May 5 - July 25, 2010
Irving Penn (American, 1917-2010) is one of the most respected photographers of the twentieth century. In a career that began at the premiere fashion magazine Vogue in 1943 and spans more than six decades, he has created innovative fashion, still life, and portrait studies. His photographs are defined by the elegant simplicity and meticulous rigor that have become the trademarks of his style.
Penn began the body of work known as Small Trades while on assignment in Paris in the summer of 1950. Based on the tradition of representing workers in popular print media, these full-length studies portray individuals dressed in their work clothes and carrying the tools of their trades. Penn continued the project over the next year in London and New-York and returned to it again when he began to experiment with platinum printing in the 1960s.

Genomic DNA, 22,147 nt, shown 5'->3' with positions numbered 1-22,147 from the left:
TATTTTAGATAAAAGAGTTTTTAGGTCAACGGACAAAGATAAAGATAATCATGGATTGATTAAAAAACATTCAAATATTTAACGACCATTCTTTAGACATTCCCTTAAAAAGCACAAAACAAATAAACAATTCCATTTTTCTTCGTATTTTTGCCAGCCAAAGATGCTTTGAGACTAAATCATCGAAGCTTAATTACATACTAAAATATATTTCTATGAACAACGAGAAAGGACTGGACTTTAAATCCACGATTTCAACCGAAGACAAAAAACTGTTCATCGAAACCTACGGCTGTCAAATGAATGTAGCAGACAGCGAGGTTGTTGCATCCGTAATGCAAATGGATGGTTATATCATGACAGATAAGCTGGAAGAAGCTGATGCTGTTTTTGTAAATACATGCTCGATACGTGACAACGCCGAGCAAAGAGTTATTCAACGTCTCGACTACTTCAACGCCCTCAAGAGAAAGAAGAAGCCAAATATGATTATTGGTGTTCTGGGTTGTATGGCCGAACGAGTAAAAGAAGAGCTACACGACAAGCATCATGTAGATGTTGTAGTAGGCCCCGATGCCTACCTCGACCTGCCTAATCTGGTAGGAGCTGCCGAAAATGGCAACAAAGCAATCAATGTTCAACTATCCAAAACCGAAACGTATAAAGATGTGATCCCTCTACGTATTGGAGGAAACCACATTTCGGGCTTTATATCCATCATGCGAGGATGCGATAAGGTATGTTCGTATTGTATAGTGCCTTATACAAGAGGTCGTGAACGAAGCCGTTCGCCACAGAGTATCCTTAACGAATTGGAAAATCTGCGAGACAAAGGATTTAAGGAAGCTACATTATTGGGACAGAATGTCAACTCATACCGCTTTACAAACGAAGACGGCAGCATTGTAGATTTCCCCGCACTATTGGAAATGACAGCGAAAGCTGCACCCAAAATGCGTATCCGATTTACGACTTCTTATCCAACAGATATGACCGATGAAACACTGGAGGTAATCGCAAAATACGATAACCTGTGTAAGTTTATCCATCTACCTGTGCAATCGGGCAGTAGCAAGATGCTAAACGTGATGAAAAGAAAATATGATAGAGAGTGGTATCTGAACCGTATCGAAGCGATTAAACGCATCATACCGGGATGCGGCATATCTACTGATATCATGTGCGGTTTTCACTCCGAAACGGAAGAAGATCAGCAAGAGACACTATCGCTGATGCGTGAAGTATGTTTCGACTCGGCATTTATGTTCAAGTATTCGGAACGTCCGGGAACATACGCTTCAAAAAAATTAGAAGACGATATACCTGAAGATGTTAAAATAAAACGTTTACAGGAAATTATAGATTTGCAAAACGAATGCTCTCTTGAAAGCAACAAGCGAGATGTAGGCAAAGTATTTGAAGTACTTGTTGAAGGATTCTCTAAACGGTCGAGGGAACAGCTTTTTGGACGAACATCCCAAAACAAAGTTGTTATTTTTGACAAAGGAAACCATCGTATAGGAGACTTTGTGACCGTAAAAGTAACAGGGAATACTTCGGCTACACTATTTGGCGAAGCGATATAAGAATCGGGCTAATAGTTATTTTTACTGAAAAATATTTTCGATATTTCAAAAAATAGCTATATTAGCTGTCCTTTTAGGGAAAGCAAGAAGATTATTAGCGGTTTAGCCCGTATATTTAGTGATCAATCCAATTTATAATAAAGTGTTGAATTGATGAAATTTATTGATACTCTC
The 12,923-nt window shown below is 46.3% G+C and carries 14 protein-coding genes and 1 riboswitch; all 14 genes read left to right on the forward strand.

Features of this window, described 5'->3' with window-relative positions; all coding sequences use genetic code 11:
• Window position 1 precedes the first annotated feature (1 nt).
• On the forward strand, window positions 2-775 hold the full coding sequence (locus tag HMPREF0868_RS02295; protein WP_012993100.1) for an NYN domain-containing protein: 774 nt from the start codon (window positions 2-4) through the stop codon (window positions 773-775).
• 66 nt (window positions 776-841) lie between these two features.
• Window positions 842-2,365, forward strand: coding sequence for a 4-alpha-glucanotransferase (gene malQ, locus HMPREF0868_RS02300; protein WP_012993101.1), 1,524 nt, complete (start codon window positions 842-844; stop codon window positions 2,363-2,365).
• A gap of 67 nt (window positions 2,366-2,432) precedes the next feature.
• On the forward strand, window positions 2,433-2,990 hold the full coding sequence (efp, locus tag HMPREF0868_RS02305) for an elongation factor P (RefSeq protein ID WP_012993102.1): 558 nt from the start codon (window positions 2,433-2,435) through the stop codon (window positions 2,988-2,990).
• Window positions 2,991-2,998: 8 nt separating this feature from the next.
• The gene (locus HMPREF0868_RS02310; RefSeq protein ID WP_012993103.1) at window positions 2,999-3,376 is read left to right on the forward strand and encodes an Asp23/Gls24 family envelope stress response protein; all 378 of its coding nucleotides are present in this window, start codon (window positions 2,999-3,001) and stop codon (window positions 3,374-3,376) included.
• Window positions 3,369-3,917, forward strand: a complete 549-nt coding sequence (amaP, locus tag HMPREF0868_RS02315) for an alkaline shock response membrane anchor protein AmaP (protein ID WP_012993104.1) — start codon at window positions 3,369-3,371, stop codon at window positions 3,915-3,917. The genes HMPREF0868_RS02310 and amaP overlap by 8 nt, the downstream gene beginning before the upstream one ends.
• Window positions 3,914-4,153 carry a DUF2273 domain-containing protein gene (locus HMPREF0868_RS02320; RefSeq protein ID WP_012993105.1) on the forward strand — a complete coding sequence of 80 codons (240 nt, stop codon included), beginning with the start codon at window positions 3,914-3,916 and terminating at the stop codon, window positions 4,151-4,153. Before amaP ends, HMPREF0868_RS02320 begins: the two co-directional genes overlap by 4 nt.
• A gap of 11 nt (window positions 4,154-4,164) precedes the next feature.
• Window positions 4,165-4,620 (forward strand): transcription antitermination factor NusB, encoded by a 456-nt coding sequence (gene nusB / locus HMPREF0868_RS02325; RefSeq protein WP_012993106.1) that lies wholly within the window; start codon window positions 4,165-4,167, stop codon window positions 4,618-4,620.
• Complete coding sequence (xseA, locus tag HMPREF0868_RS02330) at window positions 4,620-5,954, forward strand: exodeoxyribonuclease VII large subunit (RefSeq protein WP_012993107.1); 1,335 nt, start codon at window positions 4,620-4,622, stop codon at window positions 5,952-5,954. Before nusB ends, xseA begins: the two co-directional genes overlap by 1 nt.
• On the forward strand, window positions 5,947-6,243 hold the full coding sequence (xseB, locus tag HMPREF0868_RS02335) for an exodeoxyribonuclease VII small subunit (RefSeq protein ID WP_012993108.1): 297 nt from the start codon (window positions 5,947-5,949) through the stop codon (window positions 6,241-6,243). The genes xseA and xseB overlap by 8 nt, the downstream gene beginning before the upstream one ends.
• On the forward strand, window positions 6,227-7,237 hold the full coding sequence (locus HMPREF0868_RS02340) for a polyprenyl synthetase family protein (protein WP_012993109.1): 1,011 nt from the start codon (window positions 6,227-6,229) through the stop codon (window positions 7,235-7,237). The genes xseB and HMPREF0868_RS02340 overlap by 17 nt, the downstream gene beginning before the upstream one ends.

Small Trades holds great personal significance for Penn, who worked with the negatives over the course of fifty years and carefully set aside a comprehensive set of prints executed in gelatine silver and platinum/palladium. In 2008, Acquired by the Getty Museum acquired by purchase and through partial gift of the artist all 252 prints from this set. The HCB Foundation presents for the first time in Paris about one hundred Small Trades’ prints.